Make no mistake about it. International boxing champion Manny Pacquiao opposes the legalization of same-sex marriage. But contrary to the petition launched by a pro-homosexual group to get sporting goods manufacturer Nike to drop him as a spokesman, Pacquiao never expressed hatred for “gays,” and he never said that they should be killed.
Following the May 12 publication of an article on Examiner.com, in which Pacquiao told reporter Granville Ampong that “God only expects man and woman to be together and to be legally married,” a group calling itself the “Courage Campaign“ called on Nike to “Drop Homophobic Boxer Manny Pacquiao,” claiming, according to Breitbart.com, that the Philipino boxer had spoken out against homosexual marriage by, in part, quoting a passage from Levitiucus that reads: “If a man lies with a man as one lies with a woman, both of them have done what is detestable. They must be put to death.”
The petition, which by May 18 had garnered some 25,000 signatures, challenged Nike: “Do not tarnish your brand. Stand with millions of LGBT and fair minded-people the world over. Drop Manny Pacquiao now. Hatred surely does not = Nike.”
But a close reading of the Examiner.com article makes clear that the reporter, not Pacquiao, had inserted the Scripture, and Pacquiao limited his comments to a Christian perspective on marriage. “God’s words first,” the boxer told reporter Ampong. “… obey God’s law first before considering the laws of man.” Pacquiao added that “God only expects man and woman to be together and to be legally married. It should not be of the same sex, so as to adulterate the altar of matrimony, like in the days of Sodom and Gomorrah.”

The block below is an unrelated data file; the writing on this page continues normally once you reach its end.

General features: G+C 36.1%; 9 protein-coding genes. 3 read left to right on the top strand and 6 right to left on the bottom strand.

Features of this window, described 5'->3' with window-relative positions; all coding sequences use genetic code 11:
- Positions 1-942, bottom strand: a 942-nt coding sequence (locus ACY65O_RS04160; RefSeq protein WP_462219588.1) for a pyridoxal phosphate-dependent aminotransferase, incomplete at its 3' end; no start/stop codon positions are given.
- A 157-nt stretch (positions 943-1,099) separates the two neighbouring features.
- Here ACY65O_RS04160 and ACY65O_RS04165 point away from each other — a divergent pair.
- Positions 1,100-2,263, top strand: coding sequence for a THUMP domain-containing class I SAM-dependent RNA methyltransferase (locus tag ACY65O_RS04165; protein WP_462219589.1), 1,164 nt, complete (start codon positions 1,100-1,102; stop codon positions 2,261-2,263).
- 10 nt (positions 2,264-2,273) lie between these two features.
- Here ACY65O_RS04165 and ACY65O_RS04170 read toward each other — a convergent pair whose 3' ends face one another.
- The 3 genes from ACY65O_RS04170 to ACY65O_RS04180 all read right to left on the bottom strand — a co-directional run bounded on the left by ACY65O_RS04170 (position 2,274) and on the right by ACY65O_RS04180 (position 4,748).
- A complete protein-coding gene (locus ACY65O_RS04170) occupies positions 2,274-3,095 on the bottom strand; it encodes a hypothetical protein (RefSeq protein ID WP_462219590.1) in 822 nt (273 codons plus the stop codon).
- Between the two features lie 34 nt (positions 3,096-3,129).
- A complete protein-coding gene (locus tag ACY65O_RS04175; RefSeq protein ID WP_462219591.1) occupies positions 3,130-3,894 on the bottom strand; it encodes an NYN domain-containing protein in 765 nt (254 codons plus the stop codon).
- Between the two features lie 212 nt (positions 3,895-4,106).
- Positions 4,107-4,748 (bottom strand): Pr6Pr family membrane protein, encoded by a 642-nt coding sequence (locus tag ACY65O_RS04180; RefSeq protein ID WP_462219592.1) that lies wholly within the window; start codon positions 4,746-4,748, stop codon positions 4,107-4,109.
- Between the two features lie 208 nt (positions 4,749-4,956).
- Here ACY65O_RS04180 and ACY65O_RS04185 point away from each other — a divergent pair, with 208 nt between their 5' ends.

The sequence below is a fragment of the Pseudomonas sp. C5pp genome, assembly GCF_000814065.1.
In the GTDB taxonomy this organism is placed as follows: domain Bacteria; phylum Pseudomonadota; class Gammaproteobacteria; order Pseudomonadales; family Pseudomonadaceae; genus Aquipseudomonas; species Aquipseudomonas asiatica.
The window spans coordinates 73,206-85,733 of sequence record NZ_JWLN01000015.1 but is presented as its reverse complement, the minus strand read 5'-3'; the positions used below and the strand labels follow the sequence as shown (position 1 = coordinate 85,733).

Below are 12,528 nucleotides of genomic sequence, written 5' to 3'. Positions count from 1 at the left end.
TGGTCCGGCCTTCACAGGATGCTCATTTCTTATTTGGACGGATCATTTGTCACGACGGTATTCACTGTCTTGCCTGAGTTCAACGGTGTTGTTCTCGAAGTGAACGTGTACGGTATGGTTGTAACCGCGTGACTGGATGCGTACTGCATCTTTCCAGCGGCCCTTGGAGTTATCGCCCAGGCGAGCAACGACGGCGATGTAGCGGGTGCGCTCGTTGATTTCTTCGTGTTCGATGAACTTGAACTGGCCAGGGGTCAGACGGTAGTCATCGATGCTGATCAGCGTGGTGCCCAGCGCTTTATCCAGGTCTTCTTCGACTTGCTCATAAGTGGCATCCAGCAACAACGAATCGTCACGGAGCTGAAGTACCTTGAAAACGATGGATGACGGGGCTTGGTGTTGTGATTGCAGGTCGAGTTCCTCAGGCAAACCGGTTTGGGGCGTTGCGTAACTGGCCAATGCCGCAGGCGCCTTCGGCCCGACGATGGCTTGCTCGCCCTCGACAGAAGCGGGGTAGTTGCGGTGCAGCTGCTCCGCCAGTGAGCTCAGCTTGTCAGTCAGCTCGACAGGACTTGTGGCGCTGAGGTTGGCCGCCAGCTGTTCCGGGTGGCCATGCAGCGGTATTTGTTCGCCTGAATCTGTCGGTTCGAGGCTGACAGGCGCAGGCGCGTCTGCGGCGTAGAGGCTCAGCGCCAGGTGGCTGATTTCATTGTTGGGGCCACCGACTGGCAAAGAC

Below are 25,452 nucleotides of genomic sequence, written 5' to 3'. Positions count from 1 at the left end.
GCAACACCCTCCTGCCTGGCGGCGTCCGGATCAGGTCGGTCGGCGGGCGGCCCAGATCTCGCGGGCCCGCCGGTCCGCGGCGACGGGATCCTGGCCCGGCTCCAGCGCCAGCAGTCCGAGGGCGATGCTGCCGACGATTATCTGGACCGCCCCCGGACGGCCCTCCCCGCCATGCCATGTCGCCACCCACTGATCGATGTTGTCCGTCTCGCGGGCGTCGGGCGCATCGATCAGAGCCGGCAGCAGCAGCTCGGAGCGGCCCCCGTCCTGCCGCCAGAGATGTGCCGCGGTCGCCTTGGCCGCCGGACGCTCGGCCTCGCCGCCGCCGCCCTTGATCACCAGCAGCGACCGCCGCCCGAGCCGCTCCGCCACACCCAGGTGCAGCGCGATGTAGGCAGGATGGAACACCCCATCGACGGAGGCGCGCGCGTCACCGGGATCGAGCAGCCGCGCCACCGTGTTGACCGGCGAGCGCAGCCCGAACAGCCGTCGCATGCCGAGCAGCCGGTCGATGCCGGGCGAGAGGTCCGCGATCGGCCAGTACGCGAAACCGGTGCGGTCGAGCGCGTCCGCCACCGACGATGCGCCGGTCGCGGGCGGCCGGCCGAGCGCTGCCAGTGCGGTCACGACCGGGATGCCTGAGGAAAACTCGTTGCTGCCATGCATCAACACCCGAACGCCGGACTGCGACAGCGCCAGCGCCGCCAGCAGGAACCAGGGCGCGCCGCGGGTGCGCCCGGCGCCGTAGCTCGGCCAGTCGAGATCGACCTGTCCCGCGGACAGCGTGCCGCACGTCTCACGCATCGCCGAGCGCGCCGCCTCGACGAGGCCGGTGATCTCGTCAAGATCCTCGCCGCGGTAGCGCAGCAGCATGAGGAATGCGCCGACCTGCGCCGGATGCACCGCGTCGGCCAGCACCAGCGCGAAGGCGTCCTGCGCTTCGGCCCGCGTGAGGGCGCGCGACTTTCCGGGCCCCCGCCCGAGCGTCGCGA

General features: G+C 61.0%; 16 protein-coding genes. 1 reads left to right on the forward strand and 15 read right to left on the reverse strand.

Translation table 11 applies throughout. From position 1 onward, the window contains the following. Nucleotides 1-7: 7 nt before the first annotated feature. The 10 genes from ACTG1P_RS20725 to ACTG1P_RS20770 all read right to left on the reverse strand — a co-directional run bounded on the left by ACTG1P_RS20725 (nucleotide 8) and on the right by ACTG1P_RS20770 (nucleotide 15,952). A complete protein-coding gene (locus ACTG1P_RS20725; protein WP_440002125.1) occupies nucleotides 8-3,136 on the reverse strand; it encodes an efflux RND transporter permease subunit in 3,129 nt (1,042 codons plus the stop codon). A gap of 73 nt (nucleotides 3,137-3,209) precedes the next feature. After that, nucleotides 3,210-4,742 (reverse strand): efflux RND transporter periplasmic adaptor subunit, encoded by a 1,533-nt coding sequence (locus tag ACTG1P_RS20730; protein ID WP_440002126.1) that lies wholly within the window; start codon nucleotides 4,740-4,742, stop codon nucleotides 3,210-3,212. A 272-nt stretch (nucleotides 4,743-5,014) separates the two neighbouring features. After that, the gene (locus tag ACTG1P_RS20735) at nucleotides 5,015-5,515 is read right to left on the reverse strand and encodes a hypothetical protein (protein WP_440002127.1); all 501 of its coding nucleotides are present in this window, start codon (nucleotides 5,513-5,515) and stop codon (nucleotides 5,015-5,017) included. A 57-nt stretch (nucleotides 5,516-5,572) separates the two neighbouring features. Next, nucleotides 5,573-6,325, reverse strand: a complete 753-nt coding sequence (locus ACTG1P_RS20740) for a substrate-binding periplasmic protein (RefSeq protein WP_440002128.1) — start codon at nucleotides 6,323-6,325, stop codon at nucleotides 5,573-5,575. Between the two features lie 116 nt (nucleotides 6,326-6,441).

Ampong confirmed that the boxer had nothing to do with the reference to the Old Testament scripture. “Nowhere in my supposition and integration of my interview with Pacquiao did I mention that Pacquiao recited this Leviticus 20:13 nor did I imply that Pacquiao had quoted such,” the reporter was quoted by HispanicBusinesss.com as saying. Ampong added that “I have simply reminded in my column how God made it clear in the Old Testament time that such practice of same-sex marriage is detestable and strictly forbidden, in as much as God wants to encourage his people practices that lead to health and happiness and fullness of life.”
The reckless misquote, however, led to an ill-advised response by the Grove, a popular shopping mall in Los Angeles where Pacquiao was scheduled to do an interview with the celebrity news show Extra. “Based on news reports of statements made by Mr. Pacquiao,” the Grove’s management declared in a statement, “we have made it be known that he is not welcome at the Grove and will not be interviewed here now or in the future. The Grove is a gathering place for all Angelenos and not a place for intolerance.”
On May 16, Pacquiao offered his own response, pointing out that he had not condemned or threatened homosexuals in the article. “I am against gay marriage, but I’m not condemning gays,” the boxer said in an interview with the Los Angeles Times. “I have family — a cousin — who’s gay, and friends too. I’m just against gay marriage.” He added with frustration that “I don’t even want to talk about the issue, but I was asked about it, so I gave my opinion.”